Optimizing the aging Brain? Situating Ethical Aspects of Dementia Prevention


Researchers today believe that one in three dementia cases might be prevented, if at least nine risk factors are effectively managed over the life course. This paradigm shift includes a great emphasis on prediction of cognitive decline through biomarkers and digital tracking technologies to be employed throughout life. Based on pilot studies, we detected a number of emerging ethical and social incongruities affecting the capacity of individuals in their respective environments to recoup the potential of this paradigm shift The aim of this project is to examine how the new neuroscientific discourse on dementia prevention is taking shape in Germany, Canada, and Switzerland and how emerging recommendations about lifestyle, medication-use, and the use of digital technologies are interlinked with national health policy, media and, more generally, cultures of ageing. This project employs a multi-perspective, comparative, qualitative approach, combining stakeholder interview studies; discourse analysis of public, scientific and policy narratives; focused ethnographies to capture perspectives from everyday life; and an integrated analysis of the ethical, social, epistemic and cultural aspects of the new dementia. We will provide nuanced and context-specific data for both theoretical and ?applied? aspects of dementia prevention. Moreover, provide tailored knowledge translation strategies to different stakeholders, including online material, video-clips and a virtual exhibition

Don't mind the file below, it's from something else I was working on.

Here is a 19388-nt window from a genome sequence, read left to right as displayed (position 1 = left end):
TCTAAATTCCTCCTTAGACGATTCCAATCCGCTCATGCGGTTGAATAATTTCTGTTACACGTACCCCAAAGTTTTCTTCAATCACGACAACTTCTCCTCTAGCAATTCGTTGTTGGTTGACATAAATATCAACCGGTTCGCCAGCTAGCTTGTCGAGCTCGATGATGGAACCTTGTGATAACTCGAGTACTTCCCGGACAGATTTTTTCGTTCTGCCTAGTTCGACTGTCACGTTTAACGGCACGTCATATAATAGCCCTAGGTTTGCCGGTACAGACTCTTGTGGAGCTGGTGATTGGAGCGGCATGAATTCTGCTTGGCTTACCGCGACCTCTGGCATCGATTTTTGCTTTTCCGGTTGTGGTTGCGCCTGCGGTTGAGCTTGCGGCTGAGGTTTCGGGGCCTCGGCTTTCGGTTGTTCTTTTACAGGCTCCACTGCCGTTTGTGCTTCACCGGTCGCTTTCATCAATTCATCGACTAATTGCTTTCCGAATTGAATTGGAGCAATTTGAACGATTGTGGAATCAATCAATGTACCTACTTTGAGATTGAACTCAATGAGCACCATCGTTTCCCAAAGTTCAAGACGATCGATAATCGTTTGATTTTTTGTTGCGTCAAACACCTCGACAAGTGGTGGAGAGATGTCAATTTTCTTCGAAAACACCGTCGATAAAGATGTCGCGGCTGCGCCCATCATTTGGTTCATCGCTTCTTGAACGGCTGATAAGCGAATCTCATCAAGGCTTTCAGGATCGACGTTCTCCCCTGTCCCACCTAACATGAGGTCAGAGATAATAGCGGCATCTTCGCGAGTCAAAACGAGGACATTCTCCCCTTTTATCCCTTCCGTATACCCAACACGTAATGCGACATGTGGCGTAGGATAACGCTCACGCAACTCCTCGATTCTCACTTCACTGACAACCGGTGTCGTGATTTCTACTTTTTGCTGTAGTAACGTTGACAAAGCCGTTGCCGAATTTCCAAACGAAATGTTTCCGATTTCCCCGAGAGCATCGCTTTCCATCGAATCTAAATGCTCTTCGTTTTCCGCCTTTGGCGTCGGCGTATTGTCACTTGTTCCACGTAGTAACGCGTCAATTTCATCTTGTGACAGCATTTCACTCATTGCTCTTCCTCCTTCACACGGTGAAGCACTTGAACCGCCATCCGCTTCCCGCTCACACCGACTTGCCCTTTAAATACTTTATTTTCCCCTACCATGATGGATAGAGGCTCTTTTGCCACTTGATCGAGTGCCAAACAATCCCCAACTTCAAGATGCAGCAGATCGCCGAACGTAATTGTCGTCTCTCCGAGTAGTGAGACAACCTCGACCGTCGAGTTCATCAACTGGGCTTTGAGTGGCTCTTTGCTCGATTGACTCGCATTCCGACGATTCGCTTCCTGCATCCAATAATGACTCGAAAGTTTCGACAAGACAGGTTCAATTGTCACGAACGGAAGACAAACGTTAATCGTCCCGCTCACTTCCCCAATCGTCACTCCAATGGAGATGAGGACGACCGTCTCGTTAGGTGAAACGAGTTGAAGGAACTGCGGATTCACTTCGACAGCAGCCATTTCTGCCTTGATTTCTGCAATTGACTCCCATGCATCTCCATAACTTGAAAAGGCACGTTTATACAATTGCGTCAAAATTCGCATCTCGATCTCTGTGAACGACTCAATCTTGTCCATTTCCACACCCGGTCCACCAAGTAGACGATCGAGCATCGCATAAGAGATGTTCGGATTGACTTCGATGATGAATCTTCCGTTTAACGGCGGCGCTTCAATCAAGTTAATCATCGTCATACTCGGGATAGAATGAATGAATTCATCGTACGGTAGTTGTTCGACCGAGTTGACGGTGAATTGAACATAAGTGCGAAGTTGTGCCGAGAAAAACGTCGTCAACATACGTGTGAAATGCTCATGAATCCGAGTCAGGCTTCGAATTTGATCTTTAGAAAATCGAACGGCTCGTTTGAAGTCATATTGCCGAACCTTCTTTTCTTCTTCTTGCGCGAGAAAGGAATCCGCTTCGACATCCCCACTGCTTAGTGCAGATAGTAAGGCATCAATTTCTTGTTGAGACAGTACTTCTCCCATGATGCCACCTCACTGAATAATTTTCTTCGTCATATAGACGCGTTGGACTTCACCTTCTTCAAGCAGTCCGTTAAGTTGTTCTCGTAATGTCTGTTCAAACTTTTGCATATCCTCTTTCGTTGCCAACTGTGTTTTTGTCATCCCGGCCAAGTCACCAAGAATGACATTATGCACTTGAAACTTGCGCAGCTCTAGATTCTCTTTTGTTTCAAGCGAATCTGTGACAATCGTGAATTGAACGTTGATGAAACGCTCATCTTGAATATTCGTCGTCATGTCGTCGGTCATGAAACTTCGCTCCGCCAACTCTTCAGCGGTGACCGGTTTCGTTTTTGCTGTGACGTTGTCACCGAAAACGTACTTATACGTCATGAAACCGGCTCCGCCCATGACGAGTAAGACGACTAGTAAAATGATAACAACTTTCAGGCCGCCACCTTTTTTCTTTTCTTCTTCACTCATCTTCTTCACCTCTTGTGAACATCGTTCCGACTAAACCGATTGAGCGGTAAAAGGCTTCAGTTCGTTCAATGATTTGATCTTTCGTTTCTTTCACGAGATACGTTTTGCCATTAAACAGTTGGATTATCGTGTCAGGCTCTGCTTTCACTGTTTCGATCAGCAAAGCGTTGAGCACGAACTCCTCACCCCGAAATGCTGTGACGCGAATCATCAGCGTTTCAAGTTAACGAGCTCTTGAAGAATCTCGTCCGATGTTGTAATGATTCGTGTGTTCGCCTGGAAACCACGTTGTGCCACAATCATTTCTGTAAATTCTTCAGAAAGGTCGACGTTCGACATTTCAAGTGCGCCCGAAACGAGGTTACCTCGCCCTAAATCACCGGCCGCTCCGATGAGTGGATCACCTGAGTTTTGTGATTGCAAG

prevention, dementia, prediction, risks, ethics, policy, cross-cultural comparison, stakeholder, scenario, conceptualisation, situatedness

Call topic

ELSA of Neuroscience

Proposed runtime

2021 - 2024

Project team

Silke Schicktanz (Coordinator)
Germany (BMBF)
Annette Leibing
Canada (FRQS, INMHA)
Alessandro Blasimme
Switzerland (SNSF)

Lay summary